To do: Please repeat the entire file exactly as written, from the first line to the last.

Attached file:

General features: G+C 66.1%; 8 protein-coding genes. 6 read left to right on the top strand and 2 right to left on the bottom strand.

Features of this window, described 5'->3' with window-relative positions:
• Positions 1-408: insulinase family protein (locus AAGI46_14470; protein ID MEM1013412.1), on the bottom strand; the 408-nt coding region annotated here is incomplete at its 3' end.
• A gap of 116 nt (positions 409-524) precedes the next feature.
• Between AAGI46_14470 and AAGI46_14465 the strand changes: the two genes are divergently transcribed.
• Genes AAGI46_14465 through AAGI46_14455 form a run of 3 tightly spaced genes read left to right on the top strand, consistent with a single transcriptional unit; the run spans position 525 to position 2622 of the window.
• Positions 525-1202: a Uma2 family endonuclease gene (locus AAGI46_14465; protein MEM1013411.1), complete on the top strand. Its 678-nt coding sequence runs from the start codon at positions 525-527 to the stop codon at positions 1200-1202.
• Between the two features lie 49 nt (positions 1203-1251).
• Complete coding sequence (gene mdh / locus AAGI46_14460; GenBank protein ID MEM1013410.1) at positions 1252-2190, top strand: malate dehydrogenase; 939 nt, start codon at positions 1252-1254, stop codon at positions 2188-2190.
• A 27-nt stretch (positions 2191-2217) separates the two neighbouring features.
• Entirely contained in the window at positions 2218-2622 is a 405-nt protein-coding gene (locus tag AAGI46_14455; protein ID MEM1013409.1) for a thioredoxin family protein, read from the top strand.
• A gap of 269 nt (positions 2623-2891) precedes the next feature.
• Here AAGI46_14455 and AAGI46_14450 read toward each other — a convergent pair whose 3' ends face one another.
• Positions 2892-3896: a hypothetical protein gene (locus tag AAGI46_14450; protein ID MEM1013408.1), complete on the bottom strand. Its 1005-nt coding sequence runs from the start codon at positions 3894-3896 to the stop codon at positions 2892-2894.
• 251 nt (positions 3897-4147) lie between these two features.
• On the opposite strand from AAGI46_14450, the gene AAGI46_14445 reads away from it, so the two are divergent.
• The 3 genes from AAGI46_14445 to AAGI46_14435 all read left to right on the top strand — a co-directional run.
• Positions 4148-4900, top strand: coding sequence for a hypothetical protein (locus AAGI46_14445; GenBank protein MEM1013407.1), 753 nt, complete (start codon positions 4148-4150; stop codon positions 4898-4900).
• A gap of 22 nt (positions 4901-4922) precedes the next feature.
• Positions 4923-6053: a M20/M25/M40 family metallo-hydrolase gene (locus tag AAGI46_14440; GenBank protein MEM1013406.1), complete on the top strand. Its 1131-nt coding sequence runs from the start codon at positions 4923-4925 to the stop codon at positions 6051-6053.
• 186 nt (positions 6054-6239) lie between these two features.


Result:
General features: G+C 66.1%; 8 protein-coding genes. 6 read left to right on the top strand and 2 right to left on the bottom strand.

Features of this window, described 5'->3' with window-relative positions:
• Positions 1-408: insulinase family protein (locus AAGI46_14470; protein ID MEM1013412.1), on the bottom strand; the 408-nt coding region annotated here is incomplete at its 3' end.
• A gap of 116 nt (positions 409-524) precedes the next feature.
• Between AAGI46_14470 and AAGI46_14465 the strand changes: the two genes are divergently transcribed.
• Genes AAGI46_14465 through AAGI46_14455 form a run of 3 tightly spaced genes read left to right on the top strand, consistent with a single transcriptional unit; the run spans position 525 to position 2622 of the window.
• Positions 525-1202: a Uma2 family endonuclease gene (locus AAGI46_14465; protein MEM1013411.1), complete on the top strand. Its 678-nt coding sequence runs from the start codon at positions 525-527 to the stop codon at positions 1200-1202.
• Between the two features lie 49 nt (positions 1203-1251).
• Complete coding sequence (gene mdh / locus AAGI46_14460; GenBank protein ID MEM1013410.1) at positions 1252-2190, top strand: malate dehydrogenase; 939 nt, start codon at positions 1252-1254, stop codon at positions 2188-2190.
• A 27-nt stretch (positions 2191-2217) separates the two neighbouring features.
• Entirely contained in the window at positions 2218-2622 is a 405-nt protein-coding gene (locus tag AAGI46_14455; protein ID MEM1013409.1) for a thioredoxin family protein, read from the top strand.
• A gap of 269 nt (positions 2623-2891) precedes the next feature.
• Here AAGI46_14455 and AAGI46_14450 read toward each other — a convergent pair whose 3' ends face one another.
• Positions 2892-3896: a hypothetical protein gene (locus tag AAGI46_14450; protein ID MEM1013408.1), complete on the bottom strand. Its 1005-nt coding sequence runs from the start codon at positions 3894-3896 to the stop codon at positions 2892-2894.
• 251 nt (positions 3897-4147) lie between these two features.
• On the opposite strand from AAGI46_14450, the gene AAGI46_14445 reads away from it, so the two are divergent.
• The 3 genes from AAGI46_14445 to AAGI46_14435 all read left to right on the top strand — a co-directional run.
• Positions 4148-4900, top strand: coding sequence for a hypothetical protein (locus AAGI46_14445; GenBank protein MEM1013407.1), 753 nt, complete (start codon positions 4148-4150; stop codon positions 4898-4900).
• A gap of 22 nt (positions 4901-4922) precedes the next feature.
• Positions 4923-6053: a M20/M25/M40 family metallo-hydrolase gene (locus tag AAGI46_14440; GenBank protein MEM1013406.1), complete on the top strand. Its 1131-nt coding sequence runs from the start codon at positions 4923-4925 to the stop codon at positions 6051-6053.
• 186 nt (positions 6054-6239) lie between these two features.